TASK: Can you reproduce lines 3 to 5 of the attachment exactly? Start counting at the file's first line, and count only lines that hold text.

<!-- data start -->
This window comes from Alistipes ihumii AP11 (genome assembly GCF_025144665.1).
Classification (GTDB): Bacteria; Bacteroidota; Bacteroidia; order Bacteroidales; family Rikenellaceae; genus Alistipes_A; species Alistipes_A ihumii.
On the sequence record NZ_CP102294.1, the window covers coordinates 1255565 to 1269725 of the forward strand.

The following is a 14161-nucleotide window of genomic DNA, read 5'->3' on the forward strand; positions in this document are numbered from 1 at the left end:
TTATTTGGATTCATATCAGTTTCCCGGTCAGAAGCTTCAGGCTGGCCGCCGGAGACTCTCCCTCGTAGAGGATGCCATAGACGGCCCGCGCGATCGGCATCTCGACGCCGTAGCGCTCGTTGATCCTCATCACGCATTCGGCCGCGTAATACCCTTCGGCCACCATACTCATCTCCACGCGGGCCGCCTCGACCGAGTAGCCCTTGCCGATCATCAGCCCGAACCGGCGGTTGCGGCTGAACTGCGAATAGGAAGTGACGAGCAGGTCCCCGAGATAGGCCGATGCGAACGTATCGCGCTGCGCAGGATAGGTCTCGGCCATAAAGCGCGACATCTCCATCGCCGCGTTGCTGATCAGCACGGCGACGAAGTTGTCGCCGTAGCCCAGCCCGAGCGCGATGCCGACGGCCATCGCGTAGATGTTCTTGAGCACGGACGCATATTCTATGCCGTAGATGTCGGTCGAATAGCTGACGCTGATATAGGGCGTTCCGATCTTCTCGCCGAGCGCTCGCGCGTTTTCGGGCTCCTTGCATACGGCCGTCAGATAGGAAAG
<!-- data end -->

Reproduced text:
On the sequence record NZ_CP102294.1, the window covers coordinates 1255565 to 1269725 of the forward strand.

The following is a 14161-nucleotide window of genomic DNA, read 5'->3' on the forward strand; positions in this document are numbered from 1 at the left end:
TTATTTGGATTCATATCAGTTTCCCGGTCAGAAGCTTCAGGCTGGCCGCCGGAGACTCTCCCTCGTAGAGGATGCCATAGACGGCCCGCGCGATCGGCATCTCGACGCCGTAGCGCTCGTTGATCCTCATCACGCATTCGGCCGCGTAATACCCTTCGGCCACCATACTCATCTCCACGCGGGCCGCCTCGACCGAGTAGCCCTTGCCGATCATCAGCCCGAACCGGCGGTTGCGGCTGAACTGCGAATAGGAAGTGACGAGCAGGTCCCCGAGATAGGCCGATGCGAACGTATCGCGCTGCGCAGGATAGGTCTCGGCCATAAAGCGCGACATCTCCATCGCCGCGTTGCTGATCAGCACGGCGACGAAGTTGTCGCCGTAGCCCAGCCCGAGCGCGATGCCGACGGCCATCGCGTAGATGTTCTTGAGCACGGACGCATATTCTATGCCGTAGATGTCGGTCGAATAGCTGACGCTGATATAGGGCGTTCCGATCTTCTCGCCGAGCGCTCGCGCGTTTTCGGGCTCCTTGCATACGGCCGTCAGATAGGAAAG